Haffey-originally from the Cleveland suburb of Gates Mills, Ohio-graduated from Notre Dame in 1978 with a degree in accounting, after serving as the head football manager during the 1977 national championship season … he received a masters of business administration from DePaul University in 1983 and has been a CPA for 20-plus years, including eight years with Ernst & Young, a stint as a partner with a local firm and 10-plus years as a bank CFO … Haffey worked as an auditor and senior consultant with Ernst & Whinney/Ernst & Young from 1978-84 (in both Cleveland and Chicago) before serving as assistant vice president of the First National Bank of Chicago, in 1984 … he returned to Ernst & Whinney as a member of its bank consulting group in 1985-86 and then was vice president of corporate planing for Republic Bank in Chicago, from 1986-88 … Haffey then returned to Cleveland and served as the CFO for Security First Bank Corp., from 1988-95 … he was a CPA and partner with Skoda, Minotti & Reeves from ’95-’98 before assuming his present position as vice president for Century Business Services (in Cleveland) … Haffey also has served as an adjunct professor for three years at both Northwestern University and DePaul, plus 10 years at Case Western Reserve in Cleveland … Haffey has served as treasurer of the Notre Dame Alumni Club of Cleveland since 1992 … he has been a three-year board member of the Community Dialysis Center of Cleveland, Ohio, and has served as a board member of the Hillcrest YMCA … he and his wife Elizabeth are the parents of two children.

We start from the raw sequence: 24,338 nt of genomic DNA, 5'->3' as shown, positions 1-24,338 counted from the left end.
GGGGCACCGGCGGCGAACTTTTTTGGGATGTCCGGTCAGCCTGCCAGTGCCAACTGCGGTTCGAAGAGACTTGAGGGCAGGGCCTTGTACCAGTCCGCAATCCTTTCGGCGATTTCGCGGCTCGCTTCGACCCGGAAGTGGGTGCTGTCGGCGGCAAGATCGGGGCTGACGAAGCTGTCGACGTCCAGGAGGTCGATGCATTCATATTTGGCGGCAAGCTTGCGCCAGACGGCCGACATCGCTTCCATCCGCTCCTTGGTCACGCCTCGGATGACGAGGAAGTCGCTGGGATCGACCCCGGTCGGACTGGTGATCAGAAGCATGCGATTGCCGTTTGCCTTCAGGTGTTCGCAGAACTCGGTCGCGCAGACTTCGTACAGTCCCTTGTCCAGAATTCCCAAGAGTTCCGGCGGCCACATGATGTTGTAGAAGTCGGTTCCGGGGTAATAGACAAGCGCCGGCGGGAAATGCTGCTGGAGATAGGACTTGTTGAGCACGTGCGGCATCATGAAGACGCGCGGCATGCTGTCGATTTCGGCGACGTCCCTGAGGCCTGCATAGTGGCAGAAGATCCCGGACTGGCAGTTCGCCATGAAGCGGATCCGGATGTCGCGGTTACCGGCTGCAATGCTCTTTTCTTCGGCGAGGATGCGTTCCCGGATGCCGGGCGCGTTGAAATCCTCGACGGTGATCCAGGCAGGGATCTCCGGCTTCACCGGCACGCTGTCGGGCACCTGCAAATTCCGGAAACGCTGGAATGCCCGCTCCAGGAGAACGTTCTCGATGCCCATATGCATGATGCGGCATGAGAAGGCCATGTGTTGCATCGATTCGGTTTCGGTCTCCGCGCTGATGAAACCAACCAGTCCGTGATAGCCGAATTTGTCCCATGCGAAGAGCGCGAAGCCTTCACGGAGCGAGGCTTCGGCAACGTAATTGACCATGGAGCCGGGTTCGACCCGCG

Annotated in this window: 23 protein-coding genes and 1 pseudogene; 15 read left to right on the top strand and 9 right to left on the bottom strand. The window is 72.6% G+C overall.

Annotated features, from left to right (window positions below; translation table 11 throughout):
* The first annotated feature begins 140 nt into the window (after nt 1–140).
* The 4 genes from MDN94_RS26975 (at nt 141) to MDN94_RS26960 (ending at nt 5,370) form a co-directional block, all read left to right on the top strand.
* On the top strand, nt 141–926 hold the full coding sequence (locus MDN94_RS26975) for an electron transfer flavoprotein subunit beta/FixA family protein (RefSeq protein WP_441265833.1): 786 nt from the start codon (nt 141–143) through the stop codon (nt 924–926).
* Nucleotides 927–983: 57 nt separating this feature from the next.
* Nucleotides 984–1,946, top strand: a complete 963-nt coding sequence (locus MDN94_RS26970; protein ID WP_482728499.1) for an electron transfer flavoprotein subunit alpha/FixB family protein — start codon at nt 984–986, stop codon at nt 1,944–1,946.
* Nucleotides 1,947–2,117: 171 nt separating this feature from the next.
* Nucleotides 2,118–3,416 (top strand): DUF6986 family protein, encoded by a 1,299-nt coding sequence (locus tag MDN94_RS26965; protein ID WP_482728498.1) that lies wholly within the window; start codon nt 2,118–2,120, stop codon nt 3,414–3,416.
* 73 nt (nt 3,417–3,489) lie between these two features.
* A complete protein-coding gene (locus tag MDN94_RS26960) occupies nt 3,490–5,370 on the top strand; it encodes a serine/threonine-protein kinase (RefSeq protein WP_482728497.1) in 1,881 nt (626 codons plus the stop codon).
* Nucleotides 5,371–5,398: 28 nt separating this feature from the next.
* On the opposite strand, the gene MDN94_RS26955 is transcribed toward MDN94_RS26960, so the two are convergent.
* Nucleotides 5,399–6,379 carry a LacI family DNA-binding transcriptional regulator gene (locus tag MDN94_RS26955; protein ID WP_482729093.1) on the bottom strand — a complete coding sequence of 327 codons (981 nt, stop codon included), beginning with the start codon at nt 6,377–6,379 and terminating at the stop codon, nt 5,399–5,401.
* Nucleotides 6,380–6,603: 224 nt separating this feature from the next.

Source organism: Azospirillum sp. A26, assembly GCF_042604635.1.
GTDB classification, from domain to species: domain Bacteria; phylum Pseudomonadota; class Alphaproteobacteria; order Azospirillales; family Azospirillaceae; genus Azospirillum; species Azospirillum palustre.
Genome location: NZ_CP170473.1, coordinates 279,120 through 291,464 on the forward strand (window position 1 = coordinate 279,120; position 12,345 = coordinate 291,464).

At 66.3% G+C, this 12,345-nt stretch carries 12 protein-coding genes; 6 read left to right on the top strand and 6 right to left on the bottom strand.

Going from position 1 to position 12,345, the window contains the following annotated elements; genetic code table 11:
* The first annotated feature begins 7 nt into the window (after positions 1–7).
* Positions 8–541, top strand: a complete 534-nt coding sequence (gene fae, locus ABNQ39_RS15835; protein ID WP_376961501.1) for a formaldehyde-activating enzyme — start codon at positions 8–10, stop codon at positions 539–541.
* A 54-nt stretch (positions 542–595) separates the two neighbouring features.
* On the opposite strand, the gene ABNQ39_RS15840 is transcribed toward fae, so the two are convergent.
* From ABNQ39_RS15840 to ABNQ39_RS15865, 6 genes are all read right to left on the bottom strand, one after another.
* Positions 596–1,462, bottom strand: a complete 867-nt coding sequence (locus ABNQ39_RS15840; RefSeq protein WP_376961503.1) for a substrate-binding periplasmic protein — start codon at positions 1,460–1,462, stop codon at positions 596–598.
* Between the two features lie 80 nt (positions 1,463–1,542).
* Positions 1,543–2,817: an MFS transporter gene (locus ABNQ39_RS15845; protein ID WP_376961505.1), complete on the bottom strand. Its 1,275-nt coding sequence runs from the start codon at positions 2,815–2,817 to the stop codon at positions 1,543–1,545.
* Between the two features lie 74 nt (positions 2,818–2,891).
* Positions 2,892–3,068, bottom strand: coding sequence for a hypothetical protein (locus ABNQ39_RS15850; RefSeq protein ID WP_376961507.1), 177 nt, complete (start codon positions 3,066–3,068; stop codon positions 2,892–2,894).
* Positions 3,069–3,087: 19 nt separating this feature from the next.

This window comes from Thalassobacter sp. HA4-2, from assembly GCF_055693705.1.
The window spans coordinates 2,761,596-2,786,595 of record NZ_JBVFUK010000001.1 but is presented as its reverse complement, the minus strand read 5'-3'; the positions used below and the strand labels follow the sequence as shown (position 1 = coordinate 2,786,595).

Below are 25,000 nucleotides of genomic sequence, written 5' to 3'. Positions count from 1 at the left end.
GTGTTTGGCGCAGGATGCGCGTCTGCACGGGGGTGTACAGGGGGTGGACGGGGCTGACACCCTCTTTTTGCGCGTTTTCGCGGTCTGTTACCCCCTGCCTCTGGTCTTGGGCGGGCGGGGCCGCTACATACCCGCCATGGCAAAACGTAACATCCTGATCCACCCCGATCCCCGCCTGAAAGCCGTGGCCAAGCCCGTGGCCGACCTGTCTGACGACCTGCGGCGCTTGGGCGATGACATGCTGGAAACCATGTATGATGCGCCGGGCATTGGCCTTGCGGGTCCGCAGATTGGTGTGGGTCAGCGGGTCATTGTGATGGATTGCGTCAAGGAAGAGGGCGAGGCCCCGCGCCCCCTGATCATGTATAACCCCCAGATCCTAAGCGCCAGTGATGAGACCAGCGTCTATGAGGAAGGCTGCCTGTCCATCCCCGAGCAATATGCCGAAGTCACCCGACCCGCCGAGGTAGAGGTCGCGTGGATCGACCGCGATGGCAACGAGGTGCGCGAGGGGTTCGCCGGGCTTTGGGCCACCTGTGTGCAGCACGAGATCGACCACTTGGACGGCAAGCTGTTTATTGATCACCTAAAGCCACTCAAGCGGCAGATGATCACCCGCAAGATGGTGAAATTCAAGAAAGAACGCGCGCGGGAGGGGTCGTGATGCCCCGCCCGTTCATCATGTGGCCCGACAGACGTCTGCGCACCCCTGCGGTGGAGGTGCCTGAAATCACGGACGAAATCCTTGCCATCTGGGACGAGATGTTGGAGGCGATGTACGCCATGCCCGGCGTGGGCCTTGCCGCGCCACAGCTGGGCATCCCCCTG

KATIE KING (’98, women’s golf, Spokane, Wash.)
King currently is pursuing her masters in athletic administration at Gonzaga University (in her native Spokane, Wash.), where she serves as a graduate assistant in the athletic department’s marketing and promotions office … after graduating from Notre Dame in 1998 with a business administration degree, she served as the head women’s golf coach at Paradise Valley (Ariz.) Community College … King was a two-year captain of the Notre Dame women’s golf program and a three-time team MVP … she holds six major Notre Dame women’s golf records, including career stroke average (82.10), season stroke average (79.50, ’97-’98) , lowest round (71) and lowest 36-hole score (149) … she serves as the young alumni coordinator for the Notre Dame Club of Spokane.
CHARLIE OWENS (’48, manager, Elkhart, Ind.)